SEVERAL DIFFERENT KARYOTYPES, some with mosaicism, have now been demonstrated in cells from patients with the disorder of male sex differentiation known as Klinefelter's syndrome. The XXY sex chromosome pattern was the first aberration described in Klinefelter's syndrome1 and has been the most frequent finding in cases subsequently studied. It has been suggested that those patients with Klinefelter's syndrome, but with karyotypes other than XXY, be considered as variants.2 The sex chromosome pattern in the variants thus far recognized include XXXY, XXXXY, XXYY, XXXYY, and the mosaic karyotypes of XX/XXY, XY/XXY, XY/XXXY, XXXY/XXXXY, XX/XXY/ XXYYY. Although patients having these different karyotypes cannot be distinguished unequivocally on clinical grounds alone, it appears that the severity of mental retardation and disturbances of sex differentiation increase as the number of extra X chromosomes increases.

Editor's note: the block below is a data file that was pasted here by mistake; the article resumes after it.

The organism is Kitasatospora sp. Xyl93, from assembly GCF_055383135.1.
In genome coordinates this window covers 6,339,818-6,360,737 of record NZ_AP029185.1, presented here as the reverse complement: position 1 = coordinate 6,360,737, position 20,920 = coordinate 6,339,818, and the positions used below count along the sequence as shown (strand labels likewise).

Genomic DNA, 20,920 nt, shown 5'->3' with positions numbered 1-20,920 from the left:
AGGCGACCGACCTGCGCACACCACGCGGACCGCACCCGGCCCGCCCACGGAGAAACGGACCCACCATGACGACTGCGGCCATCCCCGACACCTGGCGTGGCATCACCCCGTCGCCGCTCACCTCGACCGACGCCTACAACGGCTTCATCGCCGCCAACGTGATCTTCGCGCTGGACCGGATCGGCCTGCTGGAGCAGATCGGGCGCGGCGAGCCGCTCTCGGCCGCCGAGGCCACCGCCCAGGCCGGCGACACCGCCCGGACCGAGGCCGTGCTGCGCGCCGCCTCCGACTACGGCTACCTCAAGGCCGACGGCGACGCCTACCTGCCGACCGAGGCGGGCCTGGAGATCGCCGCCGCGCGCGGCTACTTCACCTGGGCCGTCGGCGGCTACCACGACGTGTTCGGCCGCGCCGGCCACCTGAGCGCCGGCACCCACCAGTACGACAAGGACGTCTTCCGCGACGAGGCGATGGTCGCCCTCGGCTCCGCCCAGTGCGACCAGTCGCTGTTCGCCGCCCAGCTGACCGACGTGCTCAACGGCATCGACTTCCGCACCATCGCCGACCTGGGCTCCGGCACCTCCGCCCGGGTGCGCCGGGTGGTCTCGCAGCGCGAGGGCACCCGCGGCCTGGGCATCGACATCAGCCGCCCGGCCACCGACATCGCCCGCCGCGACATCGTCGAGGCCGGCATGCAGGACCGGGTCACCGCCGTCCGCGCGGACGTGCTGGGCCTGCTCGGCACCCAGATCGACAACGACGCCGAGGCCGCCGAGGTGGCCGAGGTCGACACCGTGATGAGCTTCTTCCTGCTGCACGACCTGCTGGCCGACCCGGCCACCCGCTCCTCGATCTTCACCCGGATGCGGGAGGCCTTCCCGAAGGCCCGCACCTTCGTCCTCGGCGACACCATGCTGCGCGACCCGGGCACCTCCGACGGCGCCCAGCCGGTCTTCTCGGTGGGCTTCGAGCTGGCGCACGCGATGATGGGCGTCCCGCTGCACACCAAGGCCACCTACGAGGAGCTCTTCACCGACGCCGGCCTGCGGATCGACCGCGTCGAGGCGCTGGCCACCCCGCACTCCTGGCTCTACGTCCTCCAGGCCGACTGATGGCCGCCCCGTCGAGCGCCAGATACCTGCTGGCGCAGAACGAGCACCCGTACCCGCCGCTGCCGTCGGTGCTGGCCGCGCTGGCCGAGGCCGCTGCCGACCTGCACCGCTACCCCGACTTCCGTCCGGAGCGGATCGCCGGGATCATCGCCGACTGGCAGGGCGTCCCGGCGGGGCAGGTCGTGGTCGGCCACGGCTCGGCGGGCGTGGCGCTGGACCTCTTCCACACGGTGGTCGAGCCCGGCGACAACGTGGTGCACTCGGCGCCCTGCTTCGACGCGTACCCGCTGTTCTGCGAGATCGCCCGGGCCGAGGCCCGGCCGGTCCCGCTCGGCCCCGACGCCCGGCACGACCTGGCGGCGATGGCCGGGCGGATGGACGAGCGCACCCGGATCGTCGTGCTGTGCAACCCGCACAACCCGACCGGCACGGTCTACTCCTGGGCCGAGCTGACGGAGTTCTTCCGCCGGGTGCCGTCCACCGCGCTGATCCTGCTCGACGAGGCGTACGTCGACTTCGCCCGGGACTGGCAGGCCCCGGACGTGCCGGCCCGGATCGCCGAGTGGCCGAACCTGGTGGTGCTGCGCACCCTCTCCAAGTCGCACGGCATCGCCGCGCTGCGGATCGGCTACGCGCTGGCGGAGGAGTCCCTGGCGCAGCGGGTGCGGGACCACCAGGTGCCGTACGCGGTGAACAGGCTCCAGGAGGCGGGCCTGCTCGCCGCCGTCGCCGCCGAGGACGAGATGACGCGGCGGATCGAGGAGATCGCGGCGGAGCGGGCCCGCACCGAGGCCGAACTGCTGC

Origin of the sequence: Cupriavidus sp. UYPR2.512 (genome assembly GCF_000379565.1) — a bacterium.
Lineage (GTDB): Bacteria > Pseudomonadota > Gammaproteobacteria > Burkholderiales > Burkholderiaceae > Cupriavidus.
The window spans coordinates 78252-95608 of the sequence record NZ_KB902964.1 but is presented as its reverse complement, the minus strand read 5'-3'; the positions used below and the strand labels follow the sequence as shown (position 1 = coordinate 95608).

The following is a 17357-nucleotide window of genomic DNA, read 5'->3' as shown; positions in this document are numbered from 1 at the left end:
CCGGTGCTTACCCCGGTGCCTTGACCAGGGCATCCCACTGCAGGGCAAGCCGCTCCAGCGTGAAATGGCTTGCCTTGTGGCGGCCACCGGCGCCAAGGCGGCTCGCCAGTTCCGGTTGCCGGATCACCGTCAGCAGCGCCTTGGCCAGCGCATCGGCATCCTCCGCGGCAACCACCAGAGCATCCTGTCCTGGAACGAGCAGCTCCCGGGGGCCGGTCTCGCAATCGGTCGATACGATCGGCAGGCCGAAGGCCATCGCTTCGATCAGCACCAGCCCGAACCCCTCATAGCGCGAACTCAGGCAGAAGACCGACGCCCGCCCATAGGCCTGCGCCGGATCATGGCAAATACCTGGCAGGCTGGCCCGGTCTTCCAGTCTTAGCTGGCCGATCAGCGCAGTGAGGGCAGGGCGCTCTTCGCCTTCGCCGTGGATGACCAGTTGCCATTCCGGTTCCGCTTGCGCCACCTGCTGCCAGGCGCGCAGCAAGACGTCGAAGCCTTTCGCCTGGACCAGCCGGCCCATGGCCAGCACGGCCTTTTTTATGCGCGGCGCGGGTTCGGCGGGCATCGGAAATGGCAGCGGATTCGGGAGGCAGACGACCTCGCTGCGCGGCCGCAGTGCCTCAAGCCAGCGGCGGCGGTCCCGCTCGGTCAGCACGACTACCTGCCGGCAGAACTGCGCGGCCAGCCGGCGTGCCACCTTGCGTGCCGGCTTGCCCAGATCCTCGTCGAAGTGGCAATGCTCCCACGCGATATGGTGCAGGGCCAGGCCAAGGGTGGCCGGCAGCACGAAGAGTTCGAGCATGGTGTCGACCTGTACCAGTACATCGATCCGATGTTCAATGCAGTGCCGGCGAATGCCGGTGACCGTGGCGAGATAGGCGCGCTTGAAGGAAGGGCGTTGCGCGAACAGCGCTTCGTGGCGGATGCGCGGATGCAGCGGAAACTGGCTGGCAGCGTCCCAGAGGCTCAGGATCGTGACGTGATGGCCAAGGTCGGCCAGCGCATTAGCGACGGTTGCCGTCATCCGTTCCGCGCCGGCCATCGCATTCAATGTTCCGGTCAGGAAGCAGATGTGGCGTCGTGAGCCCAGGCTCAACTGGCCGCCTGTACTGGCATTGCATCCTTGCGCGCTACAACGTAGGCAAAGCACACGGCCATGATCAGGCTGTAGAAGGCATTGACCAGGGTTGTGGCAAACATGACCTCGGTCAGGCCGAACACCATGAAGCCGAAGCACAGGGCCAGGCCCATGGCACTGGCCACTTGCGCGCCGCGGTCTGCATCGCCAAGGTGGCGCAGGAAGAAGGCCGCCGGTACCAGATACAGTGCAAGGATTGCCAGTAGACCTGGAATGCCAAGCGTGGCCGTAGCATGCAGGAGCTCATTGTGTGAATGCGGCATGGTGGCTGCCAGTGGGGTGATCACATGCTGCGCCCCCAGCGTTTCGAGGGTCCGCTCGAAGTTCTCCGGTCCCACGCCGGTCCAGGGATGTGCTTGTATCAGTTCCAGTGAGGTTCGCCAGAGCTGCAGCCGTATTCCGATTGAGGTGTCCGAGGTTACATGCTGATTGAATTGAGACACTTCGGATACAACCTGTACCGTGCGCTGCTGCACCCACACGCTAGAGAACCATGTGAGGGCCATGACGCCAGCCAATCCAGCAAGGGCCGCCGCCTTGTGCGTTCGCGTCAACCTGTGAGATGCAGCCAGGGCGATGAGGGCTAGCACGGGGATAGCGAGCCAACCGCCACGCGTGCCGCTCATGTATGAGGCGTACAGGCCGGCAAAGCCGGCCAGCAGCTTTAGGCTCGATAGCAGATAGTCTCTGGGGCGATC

This case of Klinefelter's syndrome is reported to provide clinical and cytological findings of a patient with